TOPEKA, Kan. (AP) – Kansas' top health official has targeted obesity as his main priority for change in the new year, noting there has been steady rise in the number of overweight Kansans over the past 15 years.
Dr. Robert Moser, secretary of the Kansas Department of Health and Environment, said he'll also work to get state and local health departments accredited with the American Public Health Association, a status he said will help standardize public health across the state.
Moser told The Lawrence Journal-World (http://bit.ly/rNDz6H ) he's concerned about health issues related to weight gain such as high blood pressure, high cholesterol and an increased risk of diabetes.
“The obesity epidemic in Kansas is a complex issue that's going to have to be addressed from a number of different directions,” he said.
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Moser said the state needs to encourage physical activity and healthy food options in schools and workplaces where people spend half of their time.
“Studies are out there in the multitudes that demonstrate a healthy workforce costs a lot less for the employer down the road and increases productivity as well,” he said.
On the accreditation issue, Moser said the APHA has been developing an accreditation process for the past three years for state and local health offices, a process that he hopes will define what core services should be provided and how well they are doing their jobs.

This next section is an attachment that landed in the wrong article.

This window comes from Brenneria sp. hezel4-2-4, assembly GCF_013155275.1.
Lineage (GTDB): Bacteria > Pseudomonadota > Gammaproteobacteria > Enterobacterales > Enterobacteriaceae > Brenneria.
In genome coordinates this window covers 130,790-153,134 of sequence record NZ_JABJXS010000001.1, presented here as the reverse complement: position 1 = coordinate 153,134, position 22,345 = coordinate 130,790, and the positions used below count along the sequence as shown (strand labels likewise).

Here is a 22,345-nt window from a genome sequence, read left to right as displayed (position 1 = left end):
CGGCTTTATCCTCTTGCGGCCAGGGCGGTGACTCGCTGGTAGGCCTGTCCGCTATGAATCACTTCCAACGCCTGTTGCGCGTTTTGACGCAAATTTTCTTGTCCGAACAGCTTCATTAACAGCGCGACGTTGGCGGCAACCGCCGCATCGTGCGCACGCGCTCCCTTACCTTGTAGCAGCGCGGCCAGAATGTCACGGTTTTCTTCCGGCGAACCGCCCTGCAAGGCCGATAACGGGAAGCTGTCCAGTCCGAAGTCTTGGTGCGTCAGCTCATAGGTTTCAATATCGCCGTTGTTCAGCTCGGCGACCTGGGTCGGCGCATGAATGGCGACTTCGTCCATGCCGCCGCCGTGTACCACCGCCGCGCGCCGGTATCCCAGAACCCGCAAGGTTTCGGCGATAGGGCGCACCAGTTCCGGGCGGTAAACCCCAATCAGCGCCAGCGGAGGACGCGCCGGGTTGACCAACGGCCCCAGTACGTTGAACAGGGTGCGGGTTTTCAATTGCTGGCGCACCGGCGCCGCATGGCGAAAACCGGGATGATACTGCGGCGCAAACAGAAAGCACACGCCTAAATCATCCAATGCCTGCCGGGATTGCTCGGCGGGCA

While moving toward accreditation is a voluntary process, Moser believes having accreditation will help departments get grants in the future.
Other goals include increasing collaboration among health care providers, decreasing the state's infant mortality rate, increasing the number of adults and adolescents who are immunized and lowering the number of vehicle accidents.
He's also hoping to find ways to reduce tobacco use.
“There's not a smoker or tobacco user out there that will tell you they don't know that tobacco is bad for them, but finding a way to help them find the willpower, motivation and the ability to quit is going to take a little bit of a different approach over time,” he said. “We all have a role to play in helping those who want to quit.”
Information from: Lawrence Journal-World, http://www.ljworld.com